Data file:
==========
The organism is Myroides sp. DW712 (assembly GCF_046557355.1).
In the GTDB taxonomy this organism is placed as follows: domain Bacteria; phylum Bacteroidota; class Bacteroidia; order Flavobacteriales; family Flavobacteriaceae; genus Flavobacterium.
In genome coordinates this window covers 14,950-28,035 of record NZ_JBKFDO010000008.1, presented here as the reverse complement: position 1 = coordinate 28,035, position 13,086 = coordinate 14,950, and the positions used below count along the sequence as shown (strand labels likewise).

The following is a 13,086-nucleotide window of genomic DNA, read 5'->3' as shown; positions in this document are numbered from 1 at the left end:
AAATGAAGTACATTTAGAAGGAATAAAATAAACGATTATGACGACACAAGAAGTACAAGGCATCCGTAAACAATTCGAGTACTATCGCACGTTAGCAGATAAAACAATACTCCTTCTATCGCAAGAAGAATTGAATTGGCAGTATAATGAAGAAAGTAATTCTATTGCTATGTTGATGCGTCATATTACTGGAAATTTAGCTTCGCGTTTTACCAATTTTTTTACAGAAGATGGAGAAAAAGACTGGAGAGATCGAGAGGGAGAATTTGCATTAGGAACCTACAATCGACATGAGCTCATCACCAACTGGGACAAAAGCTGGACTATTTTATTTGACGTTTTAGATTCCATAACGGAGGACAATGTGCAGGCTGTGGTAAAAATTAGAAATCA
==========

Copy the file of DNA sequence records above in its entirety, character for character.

The organism is Myroides sp. DW712 (assembly GCF_046557355.1).
In the GTDB taxonomy this organism is placed as follows: domain Bacteria; phylum Bacteroidota; class Bacteroidia; order Flavobacteriales; family Flavobacteriaceae; genus Flavobacterium.
In genome coordinates this window covers 14,950-28,035 of record NZ_JBKFDO010000008.1, presented here as the reverse complement: position 1 = coordinate 28,035, position 13,086 = coordinate 14,950, and the positions used below count along the sequence as shown (strand labels likewise).

The following is a 13,086-nucleotide window of genomic DNA, read 5'->3' as shown; positions in this document are numbered from 1 at the left end:
AAATGAAGTACATTTAGAAGGAATAAAATAAACGATTATGACGACACAAGAAGTACAAGGCATCCGTAAACAATTCGAGTACTATCGCACGTTAGCAGATAAAACAATACTCCTTCTATCGCAAGAAGAATTGAATTGGCAGTATAATGAAGAAAGTAATTCTATTGCTATGTTGATGCGTCATATTACTGGAAATTTAGCTTCGCGTTTTACCAATTTTTTTACAGAAGATGGAGAAAAAGACTGGAGAGATCGAGAGGGAGAATTTGCATTAGGAACCTACAATCGACATGAGCTCATCACCAACTGGGACAAAAGCTGGACTATTTTATTTGACGTTTTAGATTCCATAACGGAGGACAATGTGCAGGCTGTGGTAAAAATTAGAAATCA